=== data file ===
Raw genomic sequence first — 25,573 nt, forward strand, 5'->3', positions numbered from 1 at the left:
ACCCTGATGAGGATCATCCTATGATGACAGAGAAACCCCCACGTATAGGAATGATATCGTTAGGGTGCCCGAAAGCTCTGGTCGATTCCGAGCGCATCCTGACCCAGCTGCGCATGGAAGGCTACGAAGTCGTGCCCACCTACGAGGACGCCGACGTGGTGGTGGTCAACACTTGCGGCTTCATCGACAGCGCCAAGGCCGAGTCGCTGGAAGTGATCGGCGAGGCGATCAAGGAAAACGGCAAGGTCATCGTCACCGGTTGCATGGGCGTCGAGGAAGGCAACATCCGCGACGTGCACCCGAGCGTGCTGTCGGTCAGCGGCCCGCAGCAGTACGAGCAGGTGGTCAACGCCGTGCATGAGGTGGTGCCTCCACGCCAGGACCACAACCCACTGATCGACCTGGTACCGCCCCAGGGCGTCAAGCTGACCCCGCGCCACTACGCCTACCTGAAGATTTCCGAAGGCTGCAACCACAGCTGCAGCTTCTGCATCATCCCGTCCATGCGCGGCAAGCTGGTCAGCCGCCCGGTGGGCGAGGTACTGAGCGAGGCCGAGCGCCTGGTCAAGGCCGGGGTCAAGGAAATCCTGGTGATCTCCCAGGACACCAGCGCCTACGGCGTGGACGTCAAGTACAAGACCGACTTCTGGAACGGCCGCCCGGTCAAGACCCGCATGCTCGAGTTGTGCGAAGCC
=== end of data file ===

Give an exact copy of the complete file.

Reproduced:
Raw genomic sequence first — 25,573 nt, forward strand, 5'->3', positions numbered from 1 at the left:
ACCCTGATGAGGATCATCCTATGATGACAGAGAAACCCCCACGTATAGGAATGATATCGTTAGGGTGCCCGAAAGCTCTGGTCGATTCCGAGCGCATCCTGACCCAGCTGCGCATGGAAGGCTACGAAGTCGTGCCCACCTACGAGGACGCCGACGTGGTGGTGGTCAACACTTGCGGCTTCATCGACAGCGCCAAGGCCGAGTCGCTGGAAGTGATCGGCGAGGCGATCAAGGAAAACGGCAAGGTCATCGTCACCGGTTGCATGGGCGTCGAGGAAGGCAACATCCGCGACGTGCACCCGAGCGTGCTGTCGGTCAGCGGCCCGCAGCAGTACGAGCAGGTGGTCAACGCCGTGCATGAGGTGGTGCCTCCACGCCAGGACCACAACCCACTGATCGACCTGGTACCGCCCCAGGGCGTCAAGCTGACCCCGCGCCACTACGCCTACCTGAAGATTTCCGAAGGCTGCAACCACAGCTGCAGCTTCTGCATCATCCCGTCCATGCGCGGCAAGCTGGTCAGCCGCCCGGTGGGCGAGGTACTGAGCGAGGCCGAGCGCCTGGTCAAGGCCGGGGTCAAGGAAATCCTGGTGATCTCCCAGGACACCAGCGCCTACGGCGTGGACGTCAAGTACAAGACCGACTTCTGGAACGGCCGCCCGGTCAAGACCCGCATGCTCGAGTTGTGCGAAGCC